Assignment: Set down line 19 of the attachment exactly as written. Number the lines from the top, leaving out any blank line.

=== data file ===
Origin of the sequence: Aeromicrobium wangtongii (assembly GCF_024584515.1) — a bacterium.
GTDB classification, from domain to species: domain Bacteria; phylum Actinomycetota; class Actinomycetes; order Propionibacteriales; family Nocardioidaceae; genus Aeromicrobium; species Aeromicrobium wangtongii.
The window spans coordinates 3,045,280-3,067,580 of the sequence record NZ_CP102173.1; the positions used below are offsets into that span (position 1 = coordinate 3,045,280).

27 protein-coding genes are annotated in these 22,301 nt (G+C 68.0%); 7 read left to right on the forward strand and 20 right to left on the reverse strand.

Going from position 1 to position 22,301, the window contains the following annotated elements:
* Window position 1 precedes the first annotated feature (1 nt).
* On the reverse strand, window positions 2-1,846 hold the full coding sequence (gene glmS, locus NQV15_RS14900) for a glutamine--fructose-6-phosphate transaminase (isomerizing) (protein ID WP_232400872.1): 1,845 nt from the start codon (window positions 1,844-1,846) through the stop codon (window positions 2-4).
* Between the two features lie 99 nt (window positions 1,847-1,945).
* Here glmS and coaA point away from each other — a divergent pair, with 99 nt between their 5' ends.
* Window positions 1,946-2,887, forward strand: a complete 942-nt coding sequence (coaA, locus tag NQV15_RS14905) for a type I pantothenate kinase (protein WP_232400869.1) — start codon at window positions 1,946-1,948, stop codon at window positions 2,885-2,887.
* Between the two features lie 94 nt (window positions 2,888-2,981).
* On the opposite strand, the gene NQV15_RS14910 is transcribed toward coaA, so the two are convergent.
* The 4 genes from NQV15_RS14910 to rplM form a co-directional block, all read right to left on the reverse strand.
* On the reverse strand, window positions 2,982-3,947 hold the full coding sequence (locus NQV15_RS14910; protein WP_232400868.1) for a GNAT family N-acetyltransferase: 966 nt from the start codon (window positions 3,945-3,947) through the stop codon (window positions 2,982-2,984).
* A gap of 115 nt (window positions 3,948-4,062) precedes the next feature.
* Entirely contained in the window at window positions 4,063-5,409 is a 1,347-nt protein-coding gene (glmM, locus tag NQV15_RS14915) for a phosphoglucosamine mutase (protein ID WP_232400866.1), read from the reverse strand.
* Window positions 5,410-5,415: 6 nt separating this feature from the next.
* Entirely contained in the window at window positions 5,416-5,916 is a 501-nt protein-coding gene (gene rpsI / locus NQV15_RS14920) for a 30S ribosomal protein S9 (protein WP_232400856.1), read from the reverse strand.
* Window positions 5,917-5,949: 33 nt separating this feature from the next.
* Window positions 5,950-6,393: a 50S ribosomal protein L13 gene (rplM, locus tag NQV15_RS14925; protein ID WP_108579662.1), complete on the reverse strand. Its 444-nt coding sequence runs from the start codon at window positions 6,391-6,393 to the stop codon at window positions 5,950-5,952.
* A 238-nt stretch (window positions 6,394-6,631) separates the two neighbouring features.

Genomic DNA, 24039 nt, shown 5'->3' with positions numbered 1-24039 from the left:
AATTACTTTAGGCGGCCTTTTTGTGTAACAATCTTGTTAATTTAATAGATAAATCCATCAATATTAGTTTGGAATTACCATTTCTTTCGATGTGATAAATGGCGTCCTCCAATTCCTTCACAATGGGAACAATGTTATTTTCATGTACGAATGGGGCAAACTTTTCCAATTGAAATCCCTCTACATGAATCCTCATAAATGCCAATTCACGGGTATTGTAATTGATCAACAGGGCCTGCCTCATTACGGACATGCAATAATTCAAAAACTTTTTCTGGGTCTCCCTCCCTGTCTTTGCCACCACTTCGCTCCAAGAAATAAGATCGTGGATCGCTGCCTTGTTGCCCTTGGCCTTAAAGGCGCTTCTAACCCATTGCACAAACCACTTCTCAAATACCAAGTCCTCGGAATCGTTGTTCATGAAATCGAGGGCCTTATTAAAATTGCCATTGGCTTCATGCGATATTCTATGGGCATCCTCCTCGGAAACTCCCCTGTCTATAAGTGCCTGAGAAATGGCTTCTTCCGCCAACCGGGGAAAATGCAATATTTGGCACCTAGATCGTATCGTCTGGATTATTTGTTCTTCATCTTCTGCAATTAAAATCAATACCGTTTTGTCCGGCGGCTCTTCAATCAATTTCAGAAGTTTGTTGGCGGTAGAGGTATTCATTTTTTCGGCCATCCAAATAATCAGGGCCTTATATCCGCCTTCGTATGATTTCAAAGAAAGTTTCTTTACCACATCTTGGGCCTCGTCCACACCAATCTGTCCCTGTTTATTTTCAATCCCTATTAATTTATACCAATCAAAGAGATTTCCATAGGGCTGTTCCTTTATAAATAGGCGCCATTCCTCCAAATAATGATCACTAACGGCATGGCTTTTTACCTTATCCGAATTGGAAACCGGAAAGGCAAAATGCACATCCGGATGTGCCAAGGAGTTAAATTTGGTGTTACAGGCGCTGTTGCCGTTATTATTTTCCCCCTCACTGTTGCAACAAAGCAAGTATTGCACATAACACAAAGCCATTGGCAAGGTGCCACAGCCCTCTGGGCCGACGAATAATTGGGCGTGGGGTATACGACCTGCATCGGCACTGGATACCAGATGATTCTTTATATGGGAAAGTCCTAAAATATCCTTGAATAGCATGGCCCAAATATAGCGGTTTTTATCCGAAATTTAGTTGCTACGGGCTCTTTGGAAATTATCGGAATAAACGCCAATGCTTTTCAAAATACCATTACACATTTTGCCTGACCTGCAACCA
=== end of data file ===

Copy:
* Window positions 5,917-5,949: 33 nt separating this feature from the next.